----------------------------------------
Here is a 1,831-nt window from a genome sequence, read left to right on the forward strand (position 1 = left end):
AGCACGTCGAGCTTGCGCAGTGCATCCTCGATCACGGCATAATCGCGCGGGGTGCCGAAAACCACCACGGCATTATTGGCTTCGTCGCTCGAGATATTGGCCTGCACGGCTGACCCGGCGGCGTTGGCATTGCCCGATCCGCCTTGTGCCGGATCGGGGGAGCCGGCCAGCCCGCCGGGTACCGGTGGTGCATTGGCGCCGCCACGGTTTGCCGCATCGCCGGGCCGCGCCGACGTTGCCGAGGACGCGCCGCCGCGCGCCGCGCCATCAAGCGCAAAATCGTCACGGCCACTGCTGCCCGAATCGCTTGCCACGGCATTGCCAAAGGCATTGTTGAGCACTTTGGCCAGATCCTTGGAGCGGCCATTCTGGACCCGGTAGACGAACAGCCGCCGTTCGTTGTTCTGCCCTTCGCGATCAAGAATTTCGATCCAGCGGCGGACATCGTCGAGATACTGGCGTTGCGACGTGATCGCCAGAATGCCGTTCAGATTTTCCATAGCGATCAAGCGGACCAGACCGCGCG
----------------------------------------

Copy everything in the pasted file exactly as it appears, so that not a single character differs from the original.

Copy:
Here is a 1,831-nt window from a genome sequence, read left to right on the forward strand (position 1 = left end):
AGCACGTCGAGCTTGCGCAGTGCATCCTCGATCACGGCATAATCGCGCGGGGTGCCGAAAACCACCACGGCATTATTGGCTTCGTCGCTCGAGATATTGGCCTGCACGGCTGACCCGGCGGCGTTGGCATTGCCCGATCCGCCTTGTGCCGGATCGGGGGAGCCGGCCAGCCCGCCGGGTACCGGTGGTGCATTGGCGCCGCCACGGTTTGCCGCATCGCCGGGCCGCGCCGACGTTGCCGAGGACGCGCCGCCGCGCGCCGCGCCATCAAGCGCAAAATCGTCACGGCCACTGCTGCCCGAATCGCTTGCCACGGCATTGCCAAAGGCATTGTTGAGCACTTTGGCCAGATCCTTGGAGCGGCCATTCTGGACCCGGTAGACGAACAGCCGCCGTTCGTTGTTCTGCCCTTCGCGATCAAGAATTTCGATCCAGCGGCGGACATCGTCGAGATACTGGCGTTGCGACGTGATCGCCAGAATGCCGTTCAGATTTTCCATAGCGATCAAGCGGACCAGACCGCGCG